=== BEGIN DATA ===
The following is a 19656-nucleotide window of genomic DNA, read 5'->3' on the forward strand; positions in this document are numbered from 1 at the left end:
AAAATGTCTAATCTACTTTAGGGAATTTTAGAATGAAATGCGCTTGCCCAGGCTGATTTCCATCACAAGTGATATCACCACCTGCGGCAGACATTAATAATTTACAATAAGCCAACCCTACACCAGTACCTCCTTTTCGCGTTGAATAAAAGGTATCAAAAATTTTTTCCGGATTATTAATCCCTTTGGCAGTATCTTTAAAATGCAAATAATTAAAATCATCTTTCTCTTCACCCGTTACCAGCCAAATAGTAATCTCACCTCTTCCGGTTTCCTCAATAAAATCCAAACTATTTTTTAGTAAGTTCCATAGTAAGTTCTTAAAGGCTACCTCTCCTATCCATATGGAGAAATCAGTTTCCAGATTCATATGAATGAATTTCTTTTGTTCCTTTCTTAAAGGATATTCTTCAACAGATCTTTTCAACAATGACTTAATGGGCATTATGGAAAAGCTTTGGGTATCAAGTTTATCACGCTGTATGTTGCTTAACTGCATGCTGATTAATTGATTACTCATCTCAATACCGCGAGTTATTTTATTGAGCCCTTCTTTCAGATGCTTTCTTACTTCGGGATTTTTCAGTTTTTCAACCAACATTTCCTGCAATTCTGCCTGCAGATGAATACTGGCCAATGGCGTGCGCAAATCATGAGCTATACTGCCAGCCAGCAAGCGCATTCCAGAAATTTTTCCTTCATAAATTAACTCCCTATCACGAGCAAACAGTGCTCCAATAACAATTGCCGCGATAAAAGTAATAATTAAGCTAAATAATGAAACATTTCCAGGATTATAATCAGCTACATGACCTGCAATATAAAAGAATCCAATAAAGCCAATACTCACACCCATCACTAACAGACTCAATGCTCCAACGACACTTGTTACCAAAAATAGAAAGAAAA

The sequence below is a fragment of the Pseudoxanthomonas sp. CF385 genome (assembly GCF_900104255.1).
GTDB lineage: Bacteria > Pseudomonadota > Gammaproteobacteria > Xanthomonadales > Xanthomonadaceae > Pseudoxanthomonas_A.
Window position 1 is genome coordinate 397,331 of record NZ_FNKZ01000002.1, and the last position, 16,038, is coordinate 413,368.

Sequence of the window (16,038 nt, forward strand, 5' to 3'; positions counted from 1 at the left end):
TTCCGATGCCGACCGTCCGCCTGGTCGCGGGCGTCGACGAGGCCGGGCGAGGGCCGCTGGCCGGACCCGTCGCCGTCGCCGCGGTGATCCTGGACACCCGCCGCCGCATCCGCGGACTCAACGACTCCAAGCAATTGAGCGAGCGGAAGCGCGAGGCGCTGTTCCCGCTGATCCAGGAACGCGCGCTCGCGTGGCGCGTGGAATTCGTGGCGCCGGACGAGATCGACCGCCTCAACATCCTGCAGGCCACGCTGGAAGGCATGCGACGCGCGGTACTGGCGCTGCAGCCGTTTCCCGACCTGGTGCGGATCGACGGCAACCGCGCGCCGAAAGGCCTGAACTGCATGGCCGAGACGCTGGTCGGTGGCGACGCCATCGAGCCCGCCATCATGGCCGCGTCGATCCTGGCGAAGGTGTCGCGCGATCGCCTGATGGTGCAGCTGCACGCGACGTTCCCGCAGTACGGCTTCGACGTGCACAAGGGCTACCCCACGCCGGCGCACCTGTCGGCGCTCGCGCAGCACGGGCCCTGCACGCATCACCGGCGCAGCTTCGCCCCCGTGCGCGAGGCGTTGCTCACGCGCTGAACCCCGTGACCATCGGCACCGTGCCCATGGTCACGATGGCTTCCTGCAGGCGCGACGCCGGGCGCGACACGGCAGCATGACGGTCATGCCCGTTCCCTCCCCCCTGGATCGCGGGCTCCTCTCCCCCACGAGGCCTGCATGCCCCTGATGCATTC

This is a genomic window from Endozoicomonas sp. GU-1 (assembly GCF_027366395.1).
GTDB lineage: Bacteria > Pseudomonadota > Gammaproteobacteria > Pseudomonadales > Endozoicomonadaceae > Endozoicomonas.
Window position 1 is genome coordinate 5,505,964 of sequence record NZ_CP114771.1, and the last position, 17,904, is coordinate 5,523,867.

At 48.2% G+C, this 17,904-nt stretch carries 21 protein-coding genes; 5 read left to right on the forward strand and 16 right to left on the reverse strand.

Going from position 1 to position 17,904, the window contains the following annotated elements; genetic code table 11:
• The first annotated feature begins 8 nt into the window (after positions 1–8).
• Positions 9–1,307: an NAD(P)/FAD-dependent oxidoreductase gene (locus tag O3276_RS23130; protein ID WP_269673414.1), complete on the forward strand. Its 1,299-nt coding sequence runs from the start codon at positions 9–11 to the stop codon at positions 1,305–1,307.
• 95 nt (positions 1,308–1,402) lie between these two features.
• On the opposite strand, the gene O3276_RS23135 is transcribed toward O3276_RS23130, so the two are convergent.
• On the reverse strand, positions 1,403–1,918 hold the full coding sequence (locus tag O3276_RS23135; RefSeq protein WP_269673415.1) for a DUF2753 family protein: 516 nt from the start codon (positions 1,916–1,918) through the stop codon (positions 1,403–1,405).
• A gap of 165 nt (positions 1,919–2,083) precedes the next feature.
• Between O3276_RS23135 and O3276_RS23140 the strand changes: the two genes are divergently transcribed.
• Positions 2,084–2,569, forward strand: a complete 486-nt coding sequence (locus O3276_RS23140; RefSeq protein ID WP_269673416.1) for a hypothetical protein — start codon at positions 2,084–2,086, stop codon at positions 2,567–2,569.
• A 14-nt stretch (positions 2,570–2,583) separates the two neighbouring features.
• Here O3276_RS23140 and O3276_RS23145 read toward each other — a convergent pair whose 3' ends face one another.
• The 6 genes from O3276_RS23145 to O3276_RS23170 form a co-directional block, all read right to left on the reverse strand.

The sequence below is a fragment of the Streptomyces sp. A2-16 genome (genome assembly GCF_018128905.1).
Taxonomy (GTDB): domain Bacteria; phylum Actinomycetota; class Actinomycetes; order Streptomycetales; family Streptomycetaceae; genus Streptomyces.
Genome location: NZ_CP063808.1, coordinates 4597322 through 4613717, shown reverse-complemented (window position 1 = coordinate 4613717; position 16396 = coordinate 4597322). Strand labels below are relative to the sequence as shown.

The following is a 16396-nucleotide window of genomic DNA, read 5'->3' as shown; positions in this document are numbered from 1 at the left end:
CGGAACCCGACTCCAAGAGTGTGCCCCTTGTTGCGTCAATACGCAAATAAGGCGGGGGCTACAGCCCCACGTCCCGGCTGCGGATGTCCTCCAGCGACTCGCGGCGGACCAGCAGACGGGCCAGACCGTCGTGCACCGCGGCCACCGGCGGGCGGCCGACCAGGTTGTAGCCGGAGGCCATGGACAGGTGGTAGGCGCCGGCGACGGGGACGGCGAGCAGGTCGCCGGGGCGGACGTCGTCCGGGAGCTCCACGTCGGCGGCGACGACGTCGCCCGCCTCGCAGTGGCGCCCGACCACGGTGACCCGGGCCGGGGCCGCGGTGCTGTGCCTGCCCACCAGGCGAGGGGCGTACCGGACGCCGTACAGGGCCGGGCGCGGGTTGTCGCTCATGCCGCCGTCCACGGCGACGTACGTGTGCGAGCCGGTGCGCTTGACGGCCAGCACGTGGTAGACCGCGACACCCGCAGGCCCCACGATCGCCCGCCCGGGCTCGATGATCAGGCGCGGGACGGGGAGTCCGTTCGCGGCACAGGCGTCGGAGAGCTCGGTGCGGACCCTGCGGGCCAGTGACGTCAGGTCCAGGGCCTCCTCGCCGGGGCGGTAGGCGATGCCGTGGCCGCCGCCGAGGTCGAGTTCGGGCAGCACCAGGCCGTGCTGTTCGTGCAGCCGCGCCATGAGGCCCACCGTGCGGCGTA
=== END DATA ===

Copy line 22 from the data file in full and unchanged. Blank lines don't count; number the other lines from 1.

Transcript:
• Here O3276_RS23140 and O3276_RS23145 read toward each other — a convergent pair whose 3' ends face one another.